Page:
Here are various code snippets using CSS and HTML that I figure someone might find interesting.

Simple Overlapping Images with CSS

An Orange Box A Yellow Box

<img src='orange_box.png' alt='An Orange Box' />
<img src='yellow_box.png' alt='A Yellow Box' style='position: relative; left: -206px; top: 206px;' />

Sometimes you want to do something more visually exciting that just dropping one image after another. Here's how I place one image over another.

A quick note on positioning values: I decided I wanted to have the yellow box (256 x 256 px) covering all up 50 px of the orange box (also 256 x 256 px) horizontally and only 50 px of the orange box vertically. If the yellow box was in its default position it would be immediately to the right the orange box. Therefore, I chose to move the box down and to the left (using negative units). This could have also have been done using the right and bottom tags (style='position: relative; right: 206px; bottom: -206px;). If you look at the source code for this page you'll notice that I have used a bunch of line breaks to push the text following the images down. This is because the images would otherwise cover the text below. I'm sure there's an elegant way to fix this, but that's for another time.

Curved Boxes

The UN Framework Convention on Climate Change website ( — which is an interesting site in its own right — has a very nice design, including news boxes with rounded corners, which I have reproduced below.

Box Title
Box Content

<table cellspacing='0' cellpadding='5' width='185'>
<td style='background-image:url('>
<strong>Box Title</strong>
<td style='border-left:1px solid #CCC; margin:0px;border-right:1px
solid #CCC; margin:0px;border-top:1px solid #CCC; margin:0px;'>
Box Content
<tr><td style='background-image:url(;
background-repeat:no-repeat'> </td></tr>

As you can see, the top and bottom curved lines are created by images, while the straight lines are simply inline CSS styles for table cells. If I have time I'll try to duplicate this design in pure CSS.

More Curved Boxes (CSS Only)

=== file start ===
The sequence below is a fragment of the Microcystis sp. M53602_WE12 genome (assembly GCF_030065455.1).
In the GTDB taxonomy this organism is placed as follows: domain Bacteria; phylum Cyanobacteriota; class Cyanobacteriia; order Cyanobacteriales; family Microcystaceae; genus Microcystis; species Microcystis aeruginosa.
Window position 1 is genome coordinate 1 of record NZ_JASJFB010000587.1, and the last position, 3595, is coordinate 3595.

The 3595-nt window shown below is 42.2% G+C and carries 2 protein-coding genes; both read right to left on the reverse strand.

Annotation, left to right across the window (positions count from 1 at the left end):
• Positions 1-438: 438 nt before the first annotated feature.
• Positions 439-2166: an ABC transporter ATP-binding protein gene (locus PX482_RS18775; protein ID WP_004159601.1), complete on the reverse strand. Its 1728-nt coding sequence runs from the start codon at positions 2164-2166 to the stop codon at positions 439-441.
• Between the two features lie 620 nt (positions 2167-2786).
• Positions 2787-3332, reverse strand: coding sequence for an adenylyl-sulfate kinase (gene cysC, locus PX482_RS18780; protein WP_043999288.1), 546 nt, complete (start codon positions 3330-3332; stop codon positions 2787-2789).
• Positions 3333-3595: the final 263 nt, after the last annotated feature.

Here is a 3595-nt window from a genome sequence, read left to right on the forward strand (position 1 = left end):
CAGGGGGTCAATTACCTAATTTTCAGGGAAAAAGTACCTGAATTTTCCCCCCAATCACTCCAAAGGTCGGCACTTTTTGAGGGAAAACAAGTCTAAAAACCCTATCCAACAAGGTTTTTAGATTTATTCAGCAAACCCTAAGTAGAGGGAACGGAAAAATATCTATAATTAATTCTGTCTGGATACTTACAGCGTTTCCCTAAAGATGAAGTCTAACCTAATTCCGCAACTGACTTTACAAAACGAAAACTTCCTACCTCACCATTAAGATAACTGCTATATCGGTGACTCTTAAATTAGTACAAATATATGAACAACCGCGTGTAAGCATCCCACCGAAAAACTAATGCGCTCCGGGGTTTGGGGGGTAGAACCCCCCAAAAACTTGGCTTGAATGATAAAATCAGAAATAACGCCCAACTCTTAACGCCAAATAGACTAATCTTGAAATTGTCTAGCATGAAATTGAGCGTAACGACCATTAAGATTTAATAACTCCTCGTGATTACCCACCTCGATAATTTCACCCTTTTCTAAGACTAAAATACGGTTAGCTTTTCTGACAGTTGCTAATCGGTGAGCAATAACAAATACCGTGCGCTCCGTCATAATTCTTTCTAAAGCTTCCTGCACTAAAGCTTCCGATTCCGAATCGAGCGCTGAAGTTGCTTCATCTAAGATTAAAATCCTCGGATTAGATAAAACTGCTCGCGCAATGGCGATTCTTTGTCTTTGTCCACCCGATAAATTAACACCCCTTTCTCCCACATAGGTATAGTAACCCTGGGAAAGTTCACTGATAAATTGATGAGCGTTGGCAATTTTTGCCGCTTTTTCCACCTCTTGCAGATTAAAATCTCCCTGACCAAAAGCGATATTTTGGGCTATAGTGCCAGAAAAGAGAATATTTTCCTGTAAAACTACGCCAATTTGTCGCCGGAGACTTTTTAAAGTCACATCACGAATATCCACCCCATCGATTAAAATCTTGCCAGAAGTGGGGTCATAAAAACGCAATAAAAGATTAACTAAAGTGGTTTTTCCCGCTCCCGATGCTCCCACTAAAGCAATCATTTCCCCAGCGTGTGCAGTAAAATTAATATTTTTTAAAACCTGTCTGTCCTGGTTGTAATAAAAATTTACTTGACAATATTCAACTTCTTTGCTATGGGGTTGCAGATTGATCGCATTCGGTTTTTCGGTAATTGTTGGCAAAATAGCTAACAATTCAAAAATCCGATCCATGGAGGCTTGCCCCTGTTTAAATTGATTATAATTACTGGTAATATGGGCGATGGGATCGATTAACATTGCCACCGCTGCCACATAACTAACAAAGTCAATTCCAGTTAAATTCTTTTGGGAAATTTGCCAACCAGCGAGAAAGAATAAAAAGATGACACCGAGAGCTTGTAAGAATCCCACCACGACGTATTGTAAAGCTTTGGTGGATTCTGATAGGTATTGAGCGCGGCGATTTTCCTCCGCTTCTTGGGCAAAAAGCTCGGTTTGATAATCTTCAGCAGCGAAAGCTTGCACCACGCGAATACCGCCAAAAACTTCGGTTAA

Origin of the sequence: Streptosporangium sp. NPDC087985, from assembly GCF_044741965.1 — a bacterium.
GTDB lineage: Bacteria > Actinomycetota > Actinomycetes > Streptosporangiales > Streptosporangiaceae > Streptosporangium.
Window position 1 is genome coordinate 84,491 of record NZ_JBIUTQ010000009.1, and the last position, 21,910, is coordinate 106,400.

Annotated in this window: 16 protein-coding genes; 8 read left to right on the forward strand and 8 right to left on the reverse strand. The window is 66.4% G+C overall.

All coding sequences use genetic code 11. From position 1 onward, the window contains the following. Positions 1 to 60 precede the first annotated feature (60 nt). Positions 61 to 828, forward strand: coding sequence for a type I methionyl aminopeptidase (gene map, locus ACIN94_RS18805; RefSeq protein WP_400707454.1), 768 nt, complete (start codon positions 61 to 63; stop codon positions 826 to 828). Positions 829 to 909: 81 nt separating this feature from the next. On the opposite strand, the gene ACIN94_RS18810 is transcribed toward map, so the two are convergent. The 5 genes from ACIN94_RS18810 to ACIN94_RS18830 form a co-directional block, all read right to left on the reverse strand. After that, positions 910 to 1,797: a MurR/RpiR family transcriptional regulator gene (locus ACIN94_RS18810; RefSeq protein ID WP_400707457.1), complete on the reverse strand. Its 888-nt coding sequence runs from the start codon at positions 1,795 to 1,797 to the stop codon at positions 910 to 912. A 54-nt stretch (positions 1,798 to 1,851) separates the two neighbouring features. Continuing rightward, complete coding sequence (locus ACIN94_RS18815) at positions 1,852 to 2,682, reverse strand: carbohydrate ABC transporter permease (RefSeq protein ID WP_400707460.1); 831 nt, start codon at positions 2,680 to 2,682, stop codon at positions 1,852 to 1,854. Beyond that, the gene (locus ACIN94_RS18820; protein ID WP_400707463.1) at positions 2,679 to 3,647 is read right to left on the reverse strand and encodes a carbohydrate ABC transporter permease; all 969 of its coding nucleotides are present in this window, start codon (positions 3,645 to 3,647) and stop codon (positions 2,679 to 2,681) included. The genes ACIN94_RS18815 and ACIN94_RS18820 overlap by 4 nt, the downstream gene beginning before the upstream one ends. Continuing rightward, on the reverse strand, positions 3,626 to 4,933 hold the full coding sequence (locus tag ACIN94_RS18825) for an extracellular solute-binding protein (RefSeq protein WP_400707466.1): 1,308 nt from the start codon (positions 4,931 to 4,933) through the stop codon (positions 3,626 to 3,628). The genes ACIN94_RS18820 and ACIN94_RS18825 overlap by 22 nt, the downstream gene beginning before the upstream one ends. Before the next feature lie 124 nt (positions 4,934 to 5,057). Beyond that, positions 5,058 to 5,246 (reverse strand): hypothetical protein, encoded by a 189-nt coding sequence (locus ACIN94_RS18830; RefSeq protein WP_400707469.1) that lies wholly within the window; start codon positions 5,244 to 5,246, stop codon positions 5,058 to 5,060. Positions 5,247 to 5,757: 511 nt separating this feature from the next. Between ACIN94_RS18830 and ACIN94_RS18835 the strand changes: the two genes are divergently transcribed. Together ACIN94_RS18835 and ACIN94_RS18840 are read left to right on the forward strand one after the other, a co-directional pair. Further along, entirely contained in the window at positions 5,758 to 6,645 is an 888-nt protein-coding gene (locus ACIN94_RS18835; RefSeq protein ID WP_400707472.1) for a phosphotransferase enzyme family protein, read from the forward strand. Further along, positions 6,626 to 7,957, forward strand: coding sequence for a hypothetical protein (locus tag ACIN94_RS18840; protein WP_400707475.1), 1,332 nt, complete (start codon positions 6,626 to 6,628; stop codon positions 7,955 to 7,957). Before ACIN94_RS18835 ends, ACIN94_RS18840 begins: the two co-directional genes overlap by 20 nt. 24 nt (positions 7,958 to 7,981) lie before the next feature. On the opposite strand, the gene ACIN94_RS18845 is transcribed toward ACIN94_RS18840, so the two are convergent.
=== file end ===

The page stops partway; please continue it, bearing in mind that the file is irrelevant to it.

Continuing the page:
Out of the blue I got an email asking me to how to reproduce the following image in pure CSS:

Using Stu Nicholls' example I quickly developed a rough analog:

Because of the amount of CSS required, the actual HTML example is on a separate page. Use the View Source command in your browser to see the code.

Horizontal Lists

HTML lists don't need to be vertical, but can also be horizontal. They are useful for navigation links (I use them at the top of the page).

  • Item One
  • Item Two
  • Item Three
  • Item Four

<li style='display: inline; list-style-type: none;'>Item One</li>
<li style='display: inline; list-style-type: none;'>Item Two</li>
<li style='display: inline; list-style-type: none;'>Item Three</li>
<li style='display: inline; list-style-type: none;'>Item Four</li>

The display: inline; portion makes the element horizontal, while list-style-type: none; suppresses the bullet point usually prepended. As you can see, there's a lot of repeated code. The best way to do this is to define a class or an id in your stylesheet in which li is defined with both the display and list-style-type properties. The really adventurous can use CSS to set backgrounds, roll-overs, etc. so that each item is essentially an advanced button. Check out Listamatic and Listamatic2 for lots of great designs.

Little Things I Did Not Know

  1. You can put paragraph tags inside list item tags. For example:

  2. You cannot put lists or tables inside of paragraph tags. This is wrong:

    This is correct:

    Note that in most browsers the approaches will display the same. This is simply a matter of standards compliance.

  3. The CSS property text-align does just that. My use of <div align='center'>...</div> was incorrect. Align a paragraph of text like so: <p style='text-align: center;'>...</p>

  4. The div element can include paragraph tags within it, while the span tag cannot. Basically, use the span element to deal with things at the sub-paragraph level and div at the super- or non-paragraph level.